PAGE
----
He gives His mother a new family to care for her.
And then something unexpected happens. Jesus asks for something. This is so surprising, that even the author telling the story doesn’t know what to do with it. “After this, when Jesus knew that all was now finished, he said (in order to fulfill the scripture), ‘I am thirsty.’“ (John 19:28)
We have been discussing prayer and our ongoing relationship with God. We have discussed what we say to God and why. We haven’t said much about what we do when God responds, or when God asks us for something. Here, at the end of his life, Jesus is asking for something intensely practical from the crowd. Something simple. Something to drink.
He was thirsty. His request should not be surprising. Quite possibly, Jesus did not have anything to drink since the final meal He ate with His disciples in the Upper Room. He was tired, racked with pain, cramping, bleeding and suffering. Of course He asks for something to drink. So, why then does John, the author, need to qualify it? Why can’t Jesus simply be thirsty and ask for relief? Why does everything that Jesus does have to “fulfill the scripture?” Why can’t Jesus just need something from the crowd?
Someone in the crowd heard Jesus and took Him at His word. “At once one of them ran and got a sponge, filled it with sour wine, put it on a stick, and gave it to him to drink. But the others said, ‘Wait, let us see whether Elijah will come to save him.’” (Matthew 27:48-49)
We don’t know who stepped out of the crowd to help Jesus. But, in the midst of the darkest moment in history, a nameless face reaches for a sponge and offers Jesus something to drink; offers a final act of comfort and compassion amidst callousness and cruelty.
But others in the crowd, laughed. They preferred the irony. This thirsty man dying on a cross once said that His followers would never be thirsty. (John 4:14) Now, He is the one who is thirsty. And that’s not all...
“He saved others; himself he cannot save. If he be the King of Israel, let him now come down from the cross, and we will believe him. He trusted in God; let him deliver him now, if he will have him:” (Matthew 27:42-43)
When I picture this crowd gathered outside Jerusalem that day, I wonder:
Would I have laughed at the irony, without making the effort to know the whole story?
Would I have grabbed a sponge?
Or, would I have quietly stood with those timid souls who hid in the midst of the crowd?
Frozen by Fire
Sometimes, when facing the unexpected or unthinkable, we freeze. I have seen it happen. When I was a minister, I had what I believe was a unique experience. During a worship service, I watched my youngest child go up in flames. Not in the Holy Spirit, Pentecost, tongues of fire version. Luke was about eleven years old and lighting candles as an acolyte. Somehow, he accidentally lit the arm of his cassock. My wife and I were sitting on the front pew, watching as flames rolled up his arm. Together, we ran to him, smothered the flames in a joint bear hug, and rushed him off the stage. No one else moved. Not the band, not the choir, not the ushers. They stood there, frozen.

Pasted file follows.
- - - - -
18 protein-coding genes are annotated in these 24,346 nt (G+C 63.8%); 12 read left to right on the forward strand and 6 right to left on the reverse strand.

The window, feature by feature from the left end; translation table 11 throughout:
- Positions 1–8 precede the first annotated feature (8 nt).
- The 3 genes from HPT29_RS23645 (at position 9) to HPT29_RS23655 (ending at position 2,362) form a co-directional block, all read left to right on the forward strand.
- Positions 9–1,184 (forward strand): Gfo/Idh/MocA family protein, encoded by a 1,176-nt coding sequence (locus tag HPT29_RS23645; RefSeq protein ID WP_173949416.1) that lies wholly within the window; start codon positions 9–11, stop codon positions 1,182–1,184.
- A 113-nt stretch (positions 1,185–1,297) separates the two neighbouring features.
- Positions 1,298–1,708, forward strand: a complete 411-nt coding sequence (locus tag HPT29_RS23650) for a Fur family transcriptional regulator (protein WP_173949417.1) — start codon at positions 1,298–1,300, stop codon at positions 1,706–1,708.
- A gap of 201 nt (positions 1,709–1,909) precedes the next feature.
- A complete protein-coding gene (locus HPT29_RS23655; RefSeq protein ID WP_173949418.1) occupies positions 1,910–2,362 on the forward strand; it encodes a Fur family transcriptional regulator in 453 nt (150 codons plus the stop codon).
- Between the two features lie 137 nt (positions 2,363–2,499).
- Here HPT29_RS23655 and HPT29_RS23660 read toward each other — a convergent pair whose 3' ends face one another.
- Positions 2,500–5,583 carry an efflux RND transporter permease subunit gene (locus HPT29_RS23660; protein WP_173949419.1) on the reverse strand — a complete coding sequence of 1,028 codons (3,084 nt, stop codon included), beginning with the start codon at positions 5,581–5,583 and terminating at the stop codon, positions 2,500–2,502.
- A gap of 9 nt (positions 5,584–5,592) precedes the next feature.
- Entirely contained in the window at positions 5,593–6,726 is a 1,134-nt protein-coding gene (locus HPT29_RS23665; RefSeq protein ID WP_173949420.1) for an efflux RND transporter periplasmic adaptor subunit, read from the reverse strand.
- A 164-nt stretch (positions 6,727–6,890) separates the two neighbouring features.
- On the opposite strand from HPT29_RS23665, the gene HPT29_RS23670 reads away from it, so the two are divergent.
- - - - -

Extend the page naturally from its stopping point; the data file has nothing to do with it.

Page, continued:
I don’t blame them. I hardly believed it was happening myself. Since Luke was not harmed, a few folks approached me afterward wondering if the entire episode was something that I had planned as part of my message that morning. I like to be creative, but setting my kid on fire is where I draw the line. (By the way, right after this excitement the children’s choir was scheduled to sing that morning. Can you guess the song? “This Little Light of Mine.”)
If asked, I am sure that everyone gathered in the church that day would have gladly helped. I don’t think anyone would intentionally just watch or expect someone else to run to get some water. But sometimes, in the moment, we just freeze.
• • •
In daily life, I would like to think that I would be the first to run and get a sponge to offer a dying man something to drink. I would like to think that I would not care what the crowd thinks. I would like to think that I would not care if they laughed at me for me getting involved. But then, maybe I would freeze. Sometimes we simply find ourselves hidden amongst the crowd because our “whole life … [is] one long struggle not to be laughed at.”
For the crowd gathered in Jerusalem that day, there is an upside. That was not the last chance for them to do the right thing. In fact, they will all admit to having a second chance. All of them; the one who ran to get a sponge, the ones who were waiting for Elijah to show up, the ones who were frozen, and the ones who laughed. All of them will ask the exact same question when they face Jesus again. On the last day, the Day of Judgement, everyone, including you and I, will ask the same question.
“Lord, when did we see you thirsty?” (Matthew 25:37)
Jesus will respond, “What did you do when you saw one of my brothers or sisters who were thirsty?”
Our greatest hope is that we will have chosen to live with courage, faith and compassion. That we will have stepped out from the crowd, dismissing the fear of being laughed at or ridiculed…or even made just a little bit uncomfortable. And because of that choice, Jesus will ultimately reach out to us and say, "Truly I tell you, just as you did it to one of the least of these who are members of my family, you did it to me." (Matthew 25:45)